Girls, It’s High Time We Reclaim and Participate in Holi

“Aaj Na Chodenge Bas HumJoli
Khelenge Hum Holi, Khelenge Hum Holi,
ChaheBheege Teri Chunariya Chahe Bheege Choli
Khelenge Hum Holi”

The above lines are taken from a Bollywood classic and literally translate into the hero telling the girl that he won’t spare her on the day of Holi. He insists on playing Holi with her, even if her scarf gets drenched or her blouse.

Over the years one has seen a steady decline in the number of girls and women stepping out to play Holi. Stories of inappropriate touching, molestation and harassment have surfaced during this festival and it is probably because of the sentiment that is resonated in the Bollywood song.

Girls and Boys are sometimes forced to play Holi and are not spared even if they say no. This is a very common culture and the popular media has always justified it by using a phrase “Bura Na Mano Holi Hai” – don’t feel bad, its Holi.

In a festive mode where the accepted norm is for men to touch women while they put colour and water on them, it is almost impossible for girls and women to voice their concerns regarding safety. The thought of strangers and known persons touching and groping under the guise of a festival is a nightmare.

So what does this mean for our women and girls? Should they choose not to step out of the house and play Holi? Or should they ignore the inappropriate touches and stares, since its Holi?

It’s high time that we as a society help our girls and women reclaim and participate in this festival. This is the need of the hour and we must ensure that every girl and boy must feel safe as they play Holi. Popular festivals like Holi are a mirror to what happens in our daily lives, if we discourage our girls from stepping out fearing that someone will do something wrong to them, we are guilty of sending wrong messages to our children and the perpetrators.

Instead lets get out in large numbers, in groups of tens and hundreds, on the streets and in our localities. Let us as girls and women claim our right to play this festival in a safe and secure environment. Let us claim our right to have fun without fear, our right to get drenched without force, our right to dance without judgments.

Here are a few tips that can help you and your family enjoy your Holi while staying safe:

  • Choose to attend a Holi Party or a gathering in an area with people whom you know and can trust.
  • Even if you attend parties with close relatives, friends or strangers be firm on how much you want to play and with whom you want to play.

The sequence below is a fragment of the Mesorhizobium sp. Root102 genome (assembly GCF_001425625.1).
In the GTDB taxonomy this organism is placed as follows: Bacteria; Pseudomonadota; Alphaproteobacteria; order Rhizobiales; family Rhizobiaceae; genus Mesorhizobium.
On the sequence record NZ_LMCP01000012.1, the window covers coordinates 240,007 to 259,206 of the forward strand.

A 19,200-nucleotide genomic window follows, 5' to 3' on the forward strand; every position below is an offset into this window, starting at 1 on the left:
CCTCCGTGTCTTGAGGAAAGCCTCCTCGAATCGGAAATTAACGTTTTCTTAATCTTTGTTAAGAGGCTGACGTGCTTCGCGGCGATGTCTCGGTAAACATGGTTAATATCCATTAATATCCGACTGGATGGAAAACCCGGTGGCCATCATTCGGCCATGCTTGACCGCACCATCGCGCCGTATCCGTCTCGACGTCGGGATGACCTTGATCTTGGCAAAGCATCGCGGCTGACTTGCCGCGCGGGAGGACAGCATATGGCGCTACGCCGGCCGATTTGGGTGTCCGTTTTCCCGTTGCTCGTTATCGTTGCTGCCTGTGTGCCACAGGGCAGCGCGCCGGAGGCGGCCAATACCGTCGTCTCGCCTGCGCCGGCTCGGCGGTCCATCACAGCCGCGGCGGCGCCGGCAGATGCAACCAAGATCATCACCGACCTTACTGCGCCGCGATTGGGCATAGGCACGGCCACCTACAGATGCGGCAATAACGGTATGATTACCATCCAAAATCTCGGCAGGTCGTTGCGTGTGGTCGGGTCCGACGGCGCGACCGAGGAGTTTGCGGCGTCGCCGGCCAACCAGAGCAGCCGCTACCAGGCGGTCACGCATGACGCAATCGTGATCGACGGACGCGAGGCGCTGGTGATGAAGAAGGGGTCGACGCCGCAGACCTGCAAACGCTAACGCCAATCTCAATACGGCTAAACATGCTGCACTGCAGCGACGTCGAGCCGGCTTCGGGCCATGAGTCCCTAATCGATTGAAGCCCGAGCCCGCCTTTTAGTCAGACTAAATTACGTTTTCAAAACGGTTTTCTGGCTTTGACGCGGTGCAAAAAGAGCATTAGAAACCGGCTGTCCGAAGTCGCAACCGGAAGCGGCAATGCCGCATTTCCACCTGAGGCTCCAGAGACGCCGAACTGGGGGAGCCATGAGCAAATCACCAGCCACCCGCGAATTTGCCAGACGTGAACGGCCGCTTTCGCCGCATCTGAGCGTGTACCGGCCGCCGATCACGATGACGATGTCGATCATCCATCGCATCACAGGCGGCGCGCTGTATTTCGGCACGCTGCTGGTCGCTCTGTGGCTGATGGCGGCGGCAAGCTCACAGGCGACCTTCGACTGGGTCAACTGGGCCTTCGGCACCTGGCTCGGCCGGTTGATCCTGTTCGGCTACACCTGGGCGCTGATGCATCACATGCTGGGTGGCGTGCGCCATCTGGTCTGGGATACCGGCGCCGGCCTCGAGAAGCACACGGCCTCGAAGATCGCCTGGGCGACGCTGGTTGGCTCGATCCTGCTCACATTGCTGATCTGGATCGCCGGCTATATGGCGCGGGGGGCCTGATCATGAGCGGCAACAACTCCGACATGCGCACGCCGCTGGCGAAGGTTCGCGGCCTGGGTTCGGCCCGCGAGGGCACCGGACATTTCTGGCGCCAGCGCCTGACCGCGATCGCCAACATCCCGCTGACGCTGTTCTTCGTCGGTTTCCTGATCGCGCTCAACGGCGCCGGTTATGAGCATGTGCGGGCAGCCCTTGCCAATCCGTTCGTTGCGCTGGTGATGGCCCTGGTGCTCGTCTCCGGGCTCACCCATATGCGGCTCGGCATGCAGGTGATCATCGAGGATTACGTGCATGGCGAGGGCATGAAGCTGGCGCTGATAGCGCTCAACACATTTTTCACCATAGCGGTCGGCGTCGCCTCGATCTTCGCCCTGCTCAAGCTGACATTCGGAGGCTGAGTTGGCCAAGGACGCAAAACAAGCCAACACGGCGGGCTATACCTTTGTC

• It’s a very common scene where in spite of not giving consent, people force you to play Holi. Be firm and let them know that you don’t want to play. You can always cite a Health issue or a skin allergy. Encourage your children to do the same.
  • Avoid over indulgence in bhang or drinks offered at the Holi Party. If you are consuming bhang or drinks make sure you have a trusted person with you at all times to ensure your safety.
  • Watch Out: not just for yourself but also for children playing around.
  • In case of young children make sure there is adult supervision at all times. Keep them away from Bhang and alcohol.
  • While playing Holi if you or your children feel confused or unsafe be prompt to recognize it and take action immediately. In case of children ask them to come and inform you if they don’t feel comfortable playing.
  • In case you don’t want your pictures to be taken, be vocal about it. Also encourage children to say no if someone is taking their pictures without their consent.
  • If you don’t intend to be a part of the celebrations, avoid stepping out of the house during peak hours of Holi (from 9 am to 4 pm)
  • Remember you can always report to the police if there is any inappropriate behavior.
  • Keep a phone and some cash in hand on you all the time, with an emergency number on speed dial if you are out on parties.
  • Keep a list of emergency contacts ready, including those of your pediatrician, closest hospital and ambulance service in case of any emergencies.

It’s time that we as women tell our girls and boys that it’s ok not to play Holi and that no body can violate their personal space, and in case someone does as a society we need to take collective action to ensure our young people that we stand for their safety.

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